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The Stephen King adaptation successfully sued by Stephen King fights hard for cult classic status

You know things are bad when the creator takes things to the courtroom.

the lawnmower man
via New Line Cinema

Stephen King has always had a hot-and-cold relationship with adaptations of his own work, and it’s not really a surprise to discover that his favorite-ever translation came not from a novel or short story, but a completely original tale with no source material to draw on for inspiration – and thus be significantly altered by a team of Hollywood writers.

He’s also one of the very few people who prefers the forgotten 1997 miniseries version of The Shining to Stanley Kubrick’s undoubted masterpiece, but you’d be hard-pressed to find a page-to-screen shift he hates more than The Lawnmower Man, which he ended up successfully taking to court.

Co-writer and director Brett Leonard’s horrendously dated sci-fi psychological horror was initially being marketed as Stephen King’s The Lawnmower Man for obvious reasons, but the genre icon hated it so much that he sued the filmmakers in an effort to have his name removed from the title – claiming that it “bore no meaningful resemblance” to his own work.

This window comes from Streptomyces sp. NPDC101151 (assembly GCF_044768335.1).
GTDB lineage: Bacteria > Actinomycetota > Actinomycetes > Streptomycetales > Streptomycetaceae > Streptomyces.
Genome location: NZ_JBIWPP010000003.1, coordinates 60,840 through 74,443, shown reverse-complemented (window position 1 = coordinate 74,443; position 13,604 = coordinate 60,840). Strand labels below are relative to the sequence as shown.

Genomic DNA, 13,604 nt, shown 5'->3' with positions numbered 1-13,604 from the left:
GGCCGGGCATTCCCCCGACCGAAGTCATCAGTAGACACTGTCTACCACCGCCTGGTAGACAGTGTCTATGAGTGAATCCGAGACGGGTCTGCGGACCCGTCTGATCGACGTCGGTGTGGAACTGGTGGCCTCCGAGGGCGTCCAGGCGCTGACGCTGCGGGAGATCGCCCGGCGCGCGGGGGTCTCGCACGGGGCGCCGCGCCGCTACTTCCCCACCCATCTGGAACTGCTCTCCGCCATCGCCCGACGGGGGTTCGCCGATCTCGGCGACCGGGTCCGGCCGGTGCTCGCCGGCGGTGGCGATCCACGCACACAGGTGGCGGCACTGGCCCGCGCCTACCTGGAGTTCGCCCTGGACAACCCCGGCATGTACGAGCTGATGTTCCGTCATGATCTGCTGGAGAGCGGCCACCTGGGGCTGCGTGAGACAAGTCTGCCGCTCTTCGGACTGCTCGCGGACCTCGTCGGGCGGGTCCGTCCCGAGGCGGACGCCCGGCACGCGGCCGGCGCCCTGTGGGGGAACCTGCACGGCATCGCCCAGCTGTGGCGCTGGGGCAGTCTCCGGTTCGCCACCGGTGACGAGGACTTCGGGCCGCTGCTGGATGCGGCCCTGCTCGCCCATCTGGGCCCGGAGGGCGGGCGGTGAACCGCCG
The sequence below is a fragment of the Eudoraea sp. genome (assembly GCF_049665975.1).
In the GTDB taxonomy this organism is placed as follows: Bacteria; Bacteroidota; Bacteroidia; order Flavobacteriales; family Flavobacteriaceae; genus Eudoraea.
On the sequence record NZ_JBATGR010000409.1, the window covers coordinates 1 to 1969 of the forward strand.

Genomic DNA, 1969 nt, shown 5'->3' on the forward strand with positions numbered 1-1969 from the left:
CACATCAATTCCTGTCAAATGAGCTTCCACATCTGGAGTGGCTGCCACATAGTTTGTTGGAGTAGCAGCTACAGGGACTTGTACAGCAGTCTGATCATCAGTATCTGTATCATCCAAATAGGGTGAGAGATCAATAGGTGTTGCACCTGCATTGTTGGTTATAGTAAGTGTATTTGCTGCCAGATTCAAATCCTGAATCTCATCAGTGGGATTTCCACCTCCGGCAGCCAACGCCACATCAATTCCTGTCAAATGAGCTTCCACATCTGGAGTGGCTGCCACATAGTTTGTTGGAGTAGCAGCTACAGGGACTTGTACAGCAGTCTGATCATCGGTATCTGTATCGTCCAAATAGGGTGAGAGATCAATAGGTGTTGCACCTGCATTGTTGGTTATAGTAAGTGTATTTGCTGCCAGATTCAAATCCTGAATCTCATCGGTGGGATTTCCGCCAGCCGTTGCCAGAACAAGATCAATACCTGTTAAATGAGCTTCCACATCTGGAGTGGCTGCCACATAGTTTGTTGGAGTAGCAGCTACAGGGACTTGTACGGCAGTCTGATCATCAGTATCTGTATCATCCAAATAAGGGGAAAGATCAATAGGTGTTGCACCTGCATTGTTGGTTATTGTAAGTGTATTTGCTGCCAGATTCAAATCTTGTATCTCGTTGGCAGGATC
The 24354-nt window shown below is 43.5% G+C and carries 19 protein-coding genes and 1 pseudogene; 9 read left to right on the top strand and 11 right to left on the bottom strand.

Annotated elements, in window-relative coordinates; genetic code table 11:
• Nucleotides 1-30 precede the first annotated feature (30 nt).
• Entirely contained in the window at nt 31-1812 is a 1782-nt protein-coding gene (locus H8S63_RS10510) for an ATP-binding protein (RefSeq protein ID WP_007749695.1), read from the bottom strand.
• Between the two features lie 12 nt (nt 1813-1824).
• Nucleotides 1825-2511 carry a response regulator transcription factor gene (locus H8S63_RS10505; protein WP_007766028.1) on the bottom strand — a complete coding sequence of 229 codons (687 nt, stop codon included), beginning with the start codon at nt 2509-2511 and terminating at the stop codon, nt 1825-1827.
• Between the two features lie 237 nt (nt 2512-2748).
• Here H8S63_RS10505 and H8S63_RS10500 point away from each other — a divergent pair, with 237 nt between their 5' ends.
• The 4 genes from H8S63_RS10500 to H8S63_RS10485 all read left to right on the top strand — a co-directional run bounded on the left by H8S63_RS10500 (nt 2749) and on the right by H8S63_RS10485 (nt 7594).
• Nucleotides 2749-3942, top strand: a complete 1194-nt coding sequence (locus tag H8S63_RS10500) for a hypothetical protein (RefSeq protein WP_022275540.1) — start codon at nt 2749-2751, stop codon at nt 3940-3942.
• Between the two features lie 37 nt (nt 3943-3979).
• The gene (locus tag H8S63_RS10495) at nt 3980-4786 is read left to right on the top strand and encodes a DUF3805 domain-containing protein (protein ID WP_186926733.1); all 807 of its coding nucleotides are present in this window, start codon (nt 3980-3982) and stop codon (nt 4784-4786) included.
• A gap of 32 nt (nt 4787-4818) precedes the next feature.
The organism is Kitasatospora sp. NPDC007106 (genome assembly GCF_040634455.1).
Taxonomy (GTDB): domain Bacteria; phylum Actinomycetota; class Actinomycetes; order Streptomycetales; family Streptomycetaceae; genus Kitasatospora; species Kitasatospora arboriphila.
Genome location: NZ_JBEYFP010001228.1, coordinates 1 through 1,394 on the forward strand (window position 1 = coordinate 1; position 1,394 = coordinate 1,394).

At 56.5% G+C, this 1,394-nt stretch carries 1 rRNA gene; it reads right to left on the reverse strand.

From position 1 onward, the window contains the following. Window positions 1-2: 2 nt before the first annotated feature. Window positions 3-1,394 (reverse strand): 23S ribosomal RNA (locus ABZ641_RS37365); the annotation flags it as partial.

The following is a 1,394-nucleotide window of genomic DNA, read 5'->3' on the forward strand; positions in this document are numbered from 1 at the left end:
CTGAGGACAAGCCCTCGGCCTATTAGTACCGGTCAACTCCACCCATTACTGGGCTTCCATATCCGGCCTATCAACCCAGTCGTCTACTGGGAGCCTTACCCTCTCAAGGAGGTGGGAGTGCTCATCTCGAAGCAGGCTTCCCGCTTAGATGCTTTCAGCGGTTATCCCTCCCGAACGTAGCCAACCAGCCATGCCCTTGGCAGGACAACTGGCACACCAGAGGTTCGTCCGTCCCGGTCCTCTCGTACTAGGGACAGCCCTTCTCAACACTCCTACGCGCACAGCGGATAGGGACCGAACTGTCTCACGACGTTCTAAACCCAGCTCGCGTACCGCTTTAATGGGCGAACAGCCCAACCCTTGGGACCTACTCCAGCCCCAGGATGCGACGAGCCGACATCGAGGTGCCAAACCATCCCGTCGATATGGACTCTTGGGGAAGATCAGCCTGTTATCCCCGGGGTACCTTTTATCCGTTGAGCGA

the lawnmower man
via New Line Cinema

A judge ruled in King’s favor and he was awarded $2.5 million in damages, but New Line Cinema still wound up being held in contempt of court two years later for putting his name back on the home video release. In the end, The Lawnmower Man recouped its production budget almost four times over at the box office in spite of a critical drubbing, but Redditors are trying to mobilize some support for it being an unappreciated cult favorite.

If anything, a reboot or remake would be the vastly superior option, because the film doesn’t hold up well at all. Only part of that is down to the ropey visual effects, too, and even the staunchest of The Lawnmower Man defenders can’t argue that the basic setup of science running amok with dangerous and deadly consequences would be ripe for a 21st Century update.

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Scott Campbell

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